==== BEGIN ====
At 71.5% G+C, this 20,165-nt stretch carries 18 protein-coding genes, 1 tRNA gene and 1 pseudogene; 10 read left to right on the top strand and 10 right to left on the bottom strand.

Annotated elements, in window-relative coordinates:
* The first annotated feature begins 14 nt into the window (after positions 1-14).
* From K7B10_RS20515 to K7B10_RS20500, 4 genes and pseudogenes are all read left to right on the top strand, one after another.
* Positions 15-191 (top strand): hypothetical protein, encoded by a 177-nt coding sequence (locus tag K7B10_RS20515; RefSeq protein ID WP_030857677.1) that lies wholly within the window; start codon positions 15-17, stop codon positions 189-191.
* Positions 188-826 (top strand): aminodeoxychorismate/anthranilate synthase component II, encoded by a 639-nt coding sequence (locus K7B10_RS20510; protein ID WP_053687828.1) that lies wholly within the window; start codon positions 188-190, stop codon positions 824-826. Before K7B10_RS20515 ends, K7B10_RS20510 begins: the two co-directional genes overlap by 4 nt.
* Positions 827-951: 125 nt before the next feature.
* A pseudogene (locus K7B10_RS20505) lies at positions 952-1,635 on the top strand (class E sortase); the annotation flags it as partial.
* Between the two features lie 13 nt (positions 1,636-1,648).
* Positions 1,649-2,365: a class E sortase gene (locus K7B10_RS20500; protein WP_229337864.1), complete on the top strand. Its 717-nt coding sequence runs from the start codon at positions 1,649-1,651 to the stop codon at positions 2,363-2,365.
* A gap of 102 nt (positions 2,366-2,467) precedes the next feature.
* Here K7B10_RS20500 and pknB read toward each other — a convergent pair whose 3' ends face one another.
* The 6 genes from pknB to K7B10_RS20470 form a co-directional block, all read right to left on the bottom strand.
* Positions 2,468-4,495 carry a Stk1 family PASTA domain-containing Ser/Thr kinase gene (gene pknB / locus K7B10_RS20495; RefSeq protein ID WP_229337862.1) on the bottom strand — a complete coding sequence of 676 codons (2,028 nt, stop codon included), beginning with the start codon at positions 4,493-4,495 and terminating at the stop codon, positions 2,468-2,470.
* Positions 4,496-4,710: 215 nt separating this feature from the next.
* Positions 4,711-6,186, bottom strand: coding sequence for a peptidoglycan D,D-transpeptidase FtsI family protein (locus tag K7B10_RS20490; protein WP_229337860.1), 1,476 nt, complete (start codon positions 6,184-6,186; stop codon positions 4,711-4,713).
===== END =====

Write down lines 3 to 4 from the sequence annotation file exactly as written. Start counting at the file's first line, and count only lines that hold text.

* The first annotated feature begins 14 nt into the window (after positions 1-14).
* From K7B10_RS20515 to K7B10_RS20500, 4 genes and pseudogenes are all read left to right on the top strand, one after another.